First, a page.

Peru passes law allowing roads through pristine Amazon rainforest

Stupid is as stupid does – why don’t any of these fools realize that the Amazon and us by extension be killed by their folly?


  • Pope warned on Friday of threat to Amazon and its peoples
  • New roads in border areas could affect five indigenous reserves

Peru has approved a law that would allow roads to be built in the most remote and pristine region of its Amazon rainforest, a haven for isolated indigenous groups and an area of primary forest rich in mahogany trees.

Related: Pope Francis says Amazon indigenous people under greater threat than ever

Continue reading…

Rupert Murdoch tells Facebook: pay ‘trusted’ publishers for their content

That would leave his publications off Facebook since none of them are trustwothy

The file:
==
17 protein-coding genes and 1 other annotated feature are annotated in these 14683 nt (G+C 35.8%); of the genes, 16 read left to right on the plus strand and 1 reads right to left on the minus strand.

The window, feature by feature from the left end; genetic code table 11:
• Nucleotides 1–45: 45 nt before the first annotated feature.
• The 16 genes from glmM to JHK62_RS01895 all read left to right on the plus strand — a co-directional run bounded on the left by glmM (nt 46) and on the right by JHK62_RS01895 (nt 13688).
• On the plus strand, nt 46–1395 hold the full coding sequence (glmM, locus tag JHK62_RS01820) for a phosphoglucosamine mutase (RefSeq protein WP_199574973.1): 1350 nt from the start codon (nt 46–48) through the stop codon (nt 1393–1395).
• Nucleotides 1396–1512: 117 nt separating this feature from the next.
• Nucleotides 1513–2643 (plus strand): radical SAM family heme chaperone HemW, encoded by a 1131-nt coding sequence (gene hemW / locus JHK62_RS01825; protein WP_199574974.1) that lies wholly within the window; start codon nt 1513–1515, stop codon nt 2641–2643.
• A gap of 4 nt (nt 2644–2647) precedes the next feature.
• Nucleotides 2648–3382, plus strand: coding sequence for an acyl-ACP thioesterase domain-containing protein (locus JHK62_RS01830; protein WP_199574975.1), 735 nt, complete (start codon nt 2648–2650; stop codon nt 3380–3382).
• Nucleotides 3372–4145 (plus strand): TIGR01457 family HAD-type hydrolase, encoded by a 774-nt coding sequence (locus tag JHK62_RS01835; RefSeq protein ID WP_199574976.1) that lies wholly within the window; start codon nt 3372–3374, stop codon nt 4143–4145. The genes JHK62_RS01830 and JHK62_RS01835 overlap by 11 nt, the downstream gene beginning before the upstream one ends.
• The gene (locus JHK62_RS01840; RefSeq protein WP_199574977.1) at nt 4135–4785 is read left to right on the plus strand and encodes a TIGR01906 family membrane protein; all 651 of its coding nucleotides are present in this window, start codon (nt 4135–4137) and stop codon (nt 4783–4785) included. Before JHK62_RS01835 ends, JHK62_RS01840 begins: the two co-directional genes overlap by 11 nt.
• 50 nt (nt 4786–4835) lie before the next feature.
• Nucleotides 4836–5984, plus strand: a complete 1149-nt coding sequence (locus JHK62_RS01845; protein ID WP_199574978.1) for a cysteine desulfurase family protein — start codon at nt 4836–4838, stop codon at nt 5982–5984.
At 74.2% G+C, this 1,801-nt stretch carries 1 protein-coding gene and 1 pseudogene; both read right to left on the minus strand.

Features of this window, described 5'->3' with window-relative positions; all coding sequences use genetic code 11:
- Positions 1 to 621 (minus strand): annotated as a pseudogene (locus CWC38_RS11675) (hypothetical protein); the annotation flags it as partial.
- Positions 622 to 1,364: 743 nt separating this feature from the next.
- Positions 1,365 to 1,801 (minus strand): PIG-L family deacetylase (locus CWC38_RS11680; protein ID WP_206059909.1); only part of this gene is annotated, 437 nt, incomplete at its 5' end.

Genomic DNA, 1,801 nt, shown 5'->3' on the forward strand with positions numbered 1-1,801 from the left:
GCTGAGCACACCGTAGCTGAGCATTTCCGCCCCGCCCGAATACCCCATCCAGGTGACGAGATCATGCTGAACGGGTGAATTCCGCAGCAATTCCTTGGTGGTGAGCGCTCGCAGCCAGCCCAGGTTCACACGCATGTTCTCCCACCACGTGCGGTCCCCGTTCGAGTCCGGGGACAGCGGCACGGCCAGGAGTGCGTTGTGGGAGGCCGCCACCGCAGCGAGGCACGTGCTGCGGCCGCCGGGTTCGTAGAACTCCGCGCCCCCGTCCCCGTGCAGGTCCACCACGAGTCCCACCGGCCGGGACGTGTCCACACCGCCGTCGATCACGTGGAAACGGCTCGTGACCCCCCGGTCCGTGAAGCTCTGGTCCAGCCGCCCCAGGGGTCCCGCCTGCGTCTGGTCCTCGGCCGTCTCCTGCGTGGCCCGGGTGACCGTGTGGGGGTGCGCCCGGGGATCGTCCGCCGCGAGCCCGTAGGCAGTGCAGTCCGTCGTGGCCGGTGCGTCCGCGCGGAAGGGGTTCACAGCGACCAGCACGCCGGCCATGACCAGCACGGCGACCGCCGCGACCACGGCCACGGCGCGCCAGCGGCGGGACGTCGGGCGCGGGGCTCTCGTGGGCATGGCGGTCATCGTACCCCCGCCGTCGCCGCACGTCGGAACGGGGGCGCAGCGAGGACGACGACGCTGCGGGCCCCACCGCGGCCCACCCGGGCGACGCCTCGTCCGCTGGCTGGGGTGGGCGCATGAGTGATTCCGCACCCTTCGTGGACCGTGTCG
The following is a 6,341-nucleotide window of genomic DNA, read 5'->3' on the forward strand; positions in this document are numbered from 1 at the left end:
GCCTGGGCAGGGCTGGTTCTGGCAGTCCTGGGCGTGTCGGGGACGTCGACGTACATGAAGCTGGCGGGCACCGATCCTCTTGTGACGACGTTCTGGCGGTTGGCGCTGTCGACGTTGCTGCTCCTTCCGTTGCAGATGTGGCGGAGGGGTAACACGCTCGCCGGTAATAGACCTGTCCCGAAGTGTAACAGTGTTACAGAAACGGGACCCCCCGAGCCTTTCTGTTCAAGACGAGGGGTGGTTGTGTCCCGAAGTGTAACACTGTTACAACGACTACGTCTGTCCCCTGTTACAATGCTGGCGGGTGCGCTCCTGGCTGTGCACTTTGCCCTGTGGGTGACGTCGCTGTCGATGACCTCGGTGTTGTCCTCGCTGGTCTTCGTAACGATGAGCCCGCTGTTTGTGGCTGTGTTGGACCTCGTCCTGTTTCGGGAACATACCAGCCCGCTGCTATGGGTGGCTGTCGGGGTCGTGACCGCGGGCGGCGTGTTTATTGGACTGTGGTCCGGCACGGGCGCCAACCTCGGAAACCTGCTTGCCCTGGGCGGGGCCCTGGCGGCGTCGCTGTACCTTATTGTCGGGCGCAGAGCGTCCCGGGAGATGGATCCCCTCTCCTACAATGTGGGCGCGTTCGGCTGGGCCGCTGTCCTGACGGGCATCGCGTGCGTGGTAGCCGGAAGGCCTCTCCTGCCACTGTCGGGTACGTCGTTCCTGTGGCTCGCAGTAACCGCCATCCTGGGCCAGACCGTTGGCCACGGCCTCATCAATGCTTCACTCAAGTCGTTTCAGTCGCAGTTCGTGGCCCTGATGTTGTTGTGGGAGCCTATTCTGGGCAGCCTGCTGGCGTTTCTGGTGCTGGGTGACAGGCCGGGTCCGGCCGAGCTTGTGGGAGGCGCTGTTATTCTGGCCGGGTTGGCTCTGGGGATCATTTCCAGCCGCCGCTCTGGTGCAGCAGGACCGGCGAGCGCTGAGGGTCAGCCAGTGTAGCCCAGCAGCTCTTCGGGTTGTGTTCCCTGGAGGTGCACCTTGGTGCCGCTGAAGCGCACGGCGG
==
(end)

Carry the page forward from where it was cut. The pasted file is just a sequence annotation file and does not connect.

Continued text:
Amid policy changes at social network, media mogul criticizes it for failing to ‘adequately reward’ publishers that add value and integrity

Rupert Murdoch issued a new salvo in the row between Facebook and news publishers on Monday, calling on the social media company to pay publishers for their content.

“If Facebook wants to recognize ‘trusted’ publishers then it should pay those publishers a carriage fee similar to the model adopted by cable companies,” the News Corp chairman said in a statement. “The publishers are obviously enhancing the value and integrity of Facebook through their news and content but are not being adequately rewarded for those services.”

Continue reading…